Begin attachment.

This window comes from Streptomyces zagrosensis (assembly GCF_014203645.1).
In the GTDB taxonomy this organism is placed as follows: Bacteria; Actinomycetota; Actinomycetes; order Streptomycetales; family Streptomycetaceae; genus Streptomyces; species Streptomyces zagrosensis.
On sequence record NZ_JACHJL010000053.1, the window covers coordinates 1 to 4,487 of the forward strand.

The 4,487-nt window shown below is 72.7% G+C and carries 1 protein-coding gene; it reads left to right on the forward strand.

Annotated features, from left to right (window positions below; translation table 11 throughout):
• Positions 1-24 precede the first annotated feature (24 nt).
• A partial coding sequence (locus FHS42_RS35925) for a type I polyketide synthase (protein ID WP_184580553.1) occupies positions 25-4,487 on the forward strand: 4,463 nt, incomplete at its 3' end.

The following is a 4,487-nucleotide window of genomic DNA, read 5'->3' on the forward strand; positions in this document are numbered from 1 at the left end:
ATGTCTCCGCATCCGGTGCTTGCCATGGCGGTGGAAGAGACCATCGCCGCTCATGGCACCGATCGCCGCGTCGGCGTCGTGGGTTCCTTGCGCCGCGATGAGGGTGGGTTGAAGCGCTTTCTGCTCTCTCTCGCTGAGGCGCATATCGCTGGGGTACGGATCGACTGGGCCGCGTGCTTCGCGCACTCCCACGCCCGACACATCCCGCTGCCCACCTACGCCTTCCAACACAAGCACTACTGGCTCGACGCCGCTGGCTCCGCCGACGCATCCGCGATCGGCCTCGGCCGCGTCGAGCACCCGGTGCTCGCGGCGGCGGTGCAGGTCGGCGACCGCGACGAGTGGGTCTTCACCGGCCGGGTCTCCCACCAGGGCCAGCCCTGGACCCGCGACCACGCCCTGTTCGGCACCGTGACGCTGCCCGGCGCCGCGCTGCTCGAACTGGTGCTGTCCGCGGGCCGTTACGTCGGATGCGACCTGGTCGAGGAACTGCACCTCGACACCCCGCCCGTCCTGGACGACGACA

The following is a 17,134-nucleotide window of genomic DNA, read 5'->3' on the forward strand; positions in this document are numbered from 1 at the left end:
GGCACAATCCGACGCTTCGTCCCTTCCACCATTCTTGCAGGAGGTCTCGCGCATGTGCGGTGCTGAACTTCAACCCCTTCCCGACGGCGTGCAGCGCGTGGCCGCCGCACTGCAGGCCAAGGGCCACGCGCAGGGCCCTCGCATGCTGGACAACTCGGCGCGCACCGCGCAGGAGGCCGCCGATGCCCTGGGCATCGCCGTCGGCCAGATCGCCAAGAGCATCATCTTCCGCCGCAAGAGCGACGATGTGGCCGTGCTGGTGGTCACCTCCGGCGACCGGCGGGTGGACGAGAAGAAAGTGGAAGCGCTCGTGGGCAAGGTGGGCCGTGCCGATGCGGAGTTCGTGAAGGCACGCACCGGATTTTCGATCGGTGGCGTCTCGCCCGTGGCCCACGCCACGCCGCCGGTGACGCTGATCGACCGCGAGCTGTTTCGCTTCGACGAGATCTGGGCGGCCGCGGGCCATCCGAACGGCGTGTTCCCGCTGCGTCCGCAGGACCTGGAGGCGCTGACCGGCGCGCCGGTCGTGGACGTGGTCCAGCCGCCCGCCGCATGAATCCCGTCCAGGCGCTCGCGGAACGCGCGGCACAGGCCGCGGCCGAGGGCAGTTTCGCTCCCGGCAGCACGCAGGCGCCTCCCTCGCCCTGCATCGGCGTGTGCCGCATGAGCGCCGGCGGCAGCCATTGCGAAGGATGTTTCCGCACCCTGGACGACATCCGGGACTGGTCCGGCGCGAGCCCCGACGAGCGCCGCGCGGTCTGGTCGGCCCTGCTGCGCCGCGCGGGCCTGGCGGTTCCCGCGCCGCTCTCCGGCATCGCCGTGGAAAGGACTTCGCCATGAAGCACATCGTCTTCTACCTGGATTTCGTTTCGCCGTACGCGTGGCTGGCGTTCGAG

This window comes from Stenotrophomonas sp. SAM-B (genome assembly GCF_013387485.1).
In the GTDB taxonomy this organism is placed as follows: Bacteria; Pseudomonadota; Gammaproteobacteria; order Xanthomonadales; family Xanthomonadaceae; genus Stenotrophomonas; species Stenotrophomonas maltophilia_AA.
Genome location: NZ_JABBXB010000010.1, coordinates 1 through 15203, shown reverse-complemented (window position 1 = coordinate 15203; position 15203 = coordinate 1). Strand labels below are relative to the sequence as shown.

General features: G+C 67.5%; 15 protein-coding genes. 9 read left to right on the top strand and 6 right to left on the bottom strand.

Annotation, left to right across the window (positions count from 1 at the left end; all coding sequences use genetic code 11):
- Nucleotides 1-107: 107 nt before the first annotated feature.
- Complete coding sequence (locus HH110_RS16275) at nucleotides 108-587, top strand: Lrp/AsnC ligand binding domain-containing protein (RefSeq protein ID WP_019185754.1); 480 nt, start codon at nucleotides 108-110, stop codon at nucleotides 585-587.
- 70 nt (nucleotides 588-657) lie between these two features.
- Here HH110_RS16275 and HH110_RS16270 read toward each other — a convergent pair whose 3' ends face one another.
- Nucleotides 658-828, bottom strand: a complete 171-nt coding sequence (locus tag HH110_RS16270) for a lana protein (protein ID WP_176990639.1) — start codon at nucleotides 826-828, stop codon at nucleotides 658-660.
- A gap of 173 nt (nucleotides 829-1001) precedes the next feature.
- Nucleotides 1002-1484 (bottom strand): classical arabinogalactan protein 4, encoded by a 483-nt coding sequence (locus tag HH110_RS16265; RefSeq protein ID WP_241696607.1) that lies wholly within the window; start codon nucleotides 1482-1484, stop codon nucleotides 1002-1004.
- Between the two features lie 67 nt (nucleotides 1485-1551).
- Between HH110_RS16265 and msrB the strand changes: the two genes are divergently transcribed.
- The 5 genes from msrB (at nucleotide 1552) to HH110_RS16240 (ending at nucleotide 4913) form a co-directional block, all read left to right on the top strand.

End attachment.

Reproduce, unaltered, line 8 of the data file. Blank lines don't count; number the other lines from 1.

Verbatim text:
The following is a 4,487-nucleotide window of genomic DNA, read 5'->3' on the forward strand; positions in this document are numbered from 1 at the left end: